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May 10, 2023

1. Immigration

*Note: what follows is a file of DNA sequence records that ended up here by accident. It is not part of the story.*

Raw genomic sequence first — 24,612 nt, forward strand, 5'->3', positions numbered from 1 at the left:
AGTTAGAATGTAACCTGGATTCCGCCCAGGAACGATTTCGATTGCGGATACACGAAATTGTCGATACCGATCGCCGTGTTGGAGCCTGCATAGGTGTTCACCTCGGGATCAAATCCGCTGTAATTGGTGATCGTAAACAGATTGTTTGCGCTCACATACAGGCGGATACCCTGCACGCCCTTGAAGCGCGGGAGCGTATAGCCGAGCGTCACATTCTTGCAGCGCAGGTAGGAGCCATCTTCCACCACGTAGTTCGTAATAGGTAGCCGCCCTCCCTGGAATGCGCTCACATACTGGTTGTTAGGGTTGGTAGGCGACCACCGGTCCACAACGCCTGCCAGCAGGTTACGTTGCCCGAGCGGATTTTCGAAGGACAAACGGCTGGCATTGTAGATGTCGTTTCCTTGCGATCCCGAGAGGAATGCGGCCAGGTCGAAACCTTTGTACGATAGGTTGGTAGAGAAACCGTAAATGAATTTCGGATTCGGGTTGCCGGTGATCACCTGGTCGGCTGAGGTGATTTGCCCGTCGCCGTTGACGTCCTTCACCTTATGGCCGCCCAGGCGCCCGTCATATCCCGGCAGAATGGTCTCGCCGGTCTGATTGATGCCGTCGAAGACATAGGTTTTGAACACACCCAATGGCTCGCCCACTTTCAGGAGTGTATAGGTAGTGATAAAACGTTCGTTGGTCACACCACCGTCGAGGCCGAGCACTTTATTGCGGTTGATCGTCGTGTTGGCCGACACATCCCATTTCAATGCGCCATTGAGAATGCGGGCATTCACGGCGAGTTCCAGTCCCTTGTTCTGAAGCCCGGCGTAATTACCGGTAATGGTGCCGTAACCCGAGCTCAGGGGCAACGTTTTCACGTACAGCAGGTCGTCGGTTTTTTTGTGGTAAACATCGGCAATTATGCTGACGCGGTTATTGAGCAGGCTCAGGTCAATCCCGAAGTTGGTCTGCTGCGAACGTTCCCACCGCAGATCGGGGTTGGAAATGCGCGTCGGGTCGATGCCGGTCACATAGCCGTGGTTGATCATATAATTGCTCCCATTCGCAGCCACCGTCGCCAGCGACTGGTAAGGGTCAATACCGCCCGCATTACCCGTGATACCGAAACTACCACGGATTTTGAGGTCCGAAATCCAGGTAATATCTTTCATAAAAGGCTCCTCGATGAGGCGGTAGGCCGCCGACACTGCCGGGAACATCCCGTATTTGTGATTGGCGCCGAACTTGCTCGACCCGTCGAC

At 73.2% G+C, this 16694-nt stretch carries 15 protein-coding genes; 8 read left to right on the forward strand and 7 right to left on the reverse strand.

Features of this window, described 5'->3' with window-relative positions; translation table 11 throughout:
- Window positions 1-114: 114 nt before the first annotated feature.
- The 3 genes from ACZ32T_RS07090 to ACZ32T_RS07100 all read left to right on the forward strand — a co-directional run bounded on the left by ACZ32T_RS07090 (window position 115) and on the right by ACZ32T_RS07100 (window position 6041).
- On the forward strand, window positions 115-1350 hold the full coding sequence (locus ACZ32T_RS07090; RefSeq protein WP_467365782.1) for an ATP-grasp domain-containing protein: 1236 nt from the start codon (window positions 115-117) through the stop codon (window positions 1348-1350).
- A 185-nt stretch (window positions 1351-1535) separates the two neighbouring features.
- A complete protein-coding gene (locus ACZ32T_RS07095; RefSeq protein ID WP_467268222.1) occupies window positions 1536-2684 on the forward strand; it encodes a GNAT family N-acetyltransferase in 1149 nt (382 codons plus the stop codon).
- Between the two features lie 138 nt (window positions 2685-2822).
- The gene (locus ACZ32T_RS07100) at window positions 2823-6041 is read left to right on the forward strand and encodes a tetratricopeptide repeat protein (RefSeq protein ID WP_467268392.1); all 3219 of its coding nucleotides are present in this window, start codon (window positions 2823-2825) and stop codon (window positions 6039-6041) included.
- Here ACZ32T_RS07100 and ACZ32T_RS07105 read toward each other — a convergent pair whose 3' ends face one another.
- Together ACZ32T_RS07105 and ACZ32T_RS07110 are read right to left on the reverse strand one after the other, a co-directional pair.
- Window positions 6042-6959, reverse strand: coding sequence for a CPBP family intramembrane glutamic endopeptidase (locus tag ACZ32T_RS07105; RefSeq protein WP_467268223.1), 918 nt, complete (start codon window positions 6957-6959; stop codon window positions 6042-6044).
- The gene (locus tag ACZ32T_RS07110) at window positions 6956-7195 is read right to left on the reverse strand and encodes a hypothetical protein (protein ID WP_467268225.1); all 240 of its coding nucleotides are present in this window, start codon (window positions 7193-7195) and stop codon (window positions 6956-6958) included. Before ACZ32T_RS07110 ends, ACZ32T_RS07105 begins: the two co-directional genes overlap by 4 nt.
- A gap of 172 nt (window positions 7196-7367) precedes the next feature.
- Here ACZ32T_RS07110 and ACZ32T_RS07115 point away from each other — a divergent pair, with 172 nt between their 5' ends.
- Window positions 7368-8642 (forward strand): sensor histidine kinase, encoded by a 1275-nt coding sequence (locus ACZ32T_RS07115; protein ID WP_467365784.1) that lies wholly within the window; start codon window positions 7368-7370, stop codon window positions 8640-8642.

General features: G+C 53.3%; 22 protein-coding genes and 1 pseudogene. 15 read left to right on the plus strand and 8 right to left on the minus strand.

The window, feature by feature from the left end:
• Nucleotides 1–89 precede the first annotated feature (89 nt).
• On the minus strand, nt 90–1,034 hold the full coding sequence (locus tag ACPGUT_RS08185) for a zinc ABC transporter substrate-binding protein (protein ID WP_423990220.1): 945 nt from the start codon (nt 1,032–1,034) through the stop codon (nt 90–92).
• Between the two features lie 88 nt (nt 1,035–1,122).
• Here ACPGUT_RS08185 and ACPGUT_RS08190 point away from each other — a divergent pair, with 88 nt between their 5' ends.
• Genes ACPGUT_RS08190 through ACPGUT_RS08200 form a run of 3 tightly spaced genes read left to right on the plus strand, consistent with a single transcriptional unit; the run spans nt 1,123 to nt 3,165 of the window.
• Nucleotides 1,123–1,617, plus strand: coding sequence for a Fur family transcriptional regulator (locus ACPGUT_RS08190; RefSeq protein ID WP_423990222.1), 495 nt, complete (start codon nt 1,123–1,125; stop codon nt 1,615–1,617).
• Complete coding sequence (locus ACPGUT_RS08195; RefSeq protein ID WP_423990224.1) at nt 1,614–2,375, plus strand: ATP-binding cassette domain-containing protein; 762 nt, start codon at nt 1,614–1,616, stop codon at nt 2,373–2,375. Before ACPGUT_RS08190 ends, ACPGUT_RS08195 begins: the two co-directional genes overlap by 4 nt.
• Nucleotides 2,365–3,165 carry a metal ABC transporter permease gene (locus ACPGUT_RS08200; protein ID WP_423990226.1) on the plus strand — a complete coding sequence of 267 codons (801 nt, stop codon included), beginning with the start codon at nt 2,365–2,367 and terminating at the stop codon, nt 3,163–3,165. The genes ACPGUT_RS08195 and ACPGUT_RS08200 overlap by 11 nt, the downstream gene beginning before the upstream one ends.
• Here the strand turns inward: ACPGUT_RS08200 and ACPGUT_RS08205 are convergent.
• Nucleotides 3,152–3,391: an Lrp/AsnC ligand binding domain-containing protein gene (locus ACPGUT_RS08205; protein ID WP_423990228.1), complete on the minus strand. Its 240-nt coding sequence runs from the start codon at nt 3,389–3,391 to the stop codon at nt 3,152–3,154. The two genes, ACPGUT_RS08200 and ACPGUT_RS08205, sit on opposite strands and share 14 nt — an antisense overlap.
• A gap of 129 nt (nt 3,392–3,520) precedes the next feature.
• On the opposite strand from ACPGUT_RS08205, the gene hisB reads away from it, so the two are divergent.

Immigration is the movement of people internationally from one place to another, be it a state or a country, of which they are not the natives or residents, migrating for the settlement of employment and residence for permanence or either working as a foreign worker. Migrants or immigrants can be refer to as the group of people crossing national borders from the country’s perspective they are seeking to enter; and as emigrants from the perspective of the country, they are to leave. The process of migration features complexities and struggles, often a prolong travel involving crisis and food shortage. Until the 18th century mostly these immigrants were considered by the natives of the country as ‘illegal’ or lowered to a demeaning status, abused, exploited, and subjugated; victims of utter stereotyping and racism (Sirin et al. 2014). However, after prolonging struggle of human activists in the contemporary era immigrants are granted ’legal residents’ and’ respected status’ under the law worldwide. In the words of Francois Crepeau, it is said that every state must give equal respect and opportunity and cannot escape the obligations under international human rights law ensuring human rights of immigrants. The human rights that follow certain moral principles and norms that are implemented for all individuals regardless of one’s nation, religion, caste, color or any other status for the legal rights of independence and rights and standard of behaviors. While some migrants reflect positive migration while others, lack human rights significantly at the borders, which are looked forward by the Human Rights Committees (Hollifield et al. 2014). Human rights based approach to immigration focuses largely on migration policies and governance, paying attention to the disadvantaged groups among migrants, stating obligation to fulfill respect and protection of every individual under their jurisdiction.

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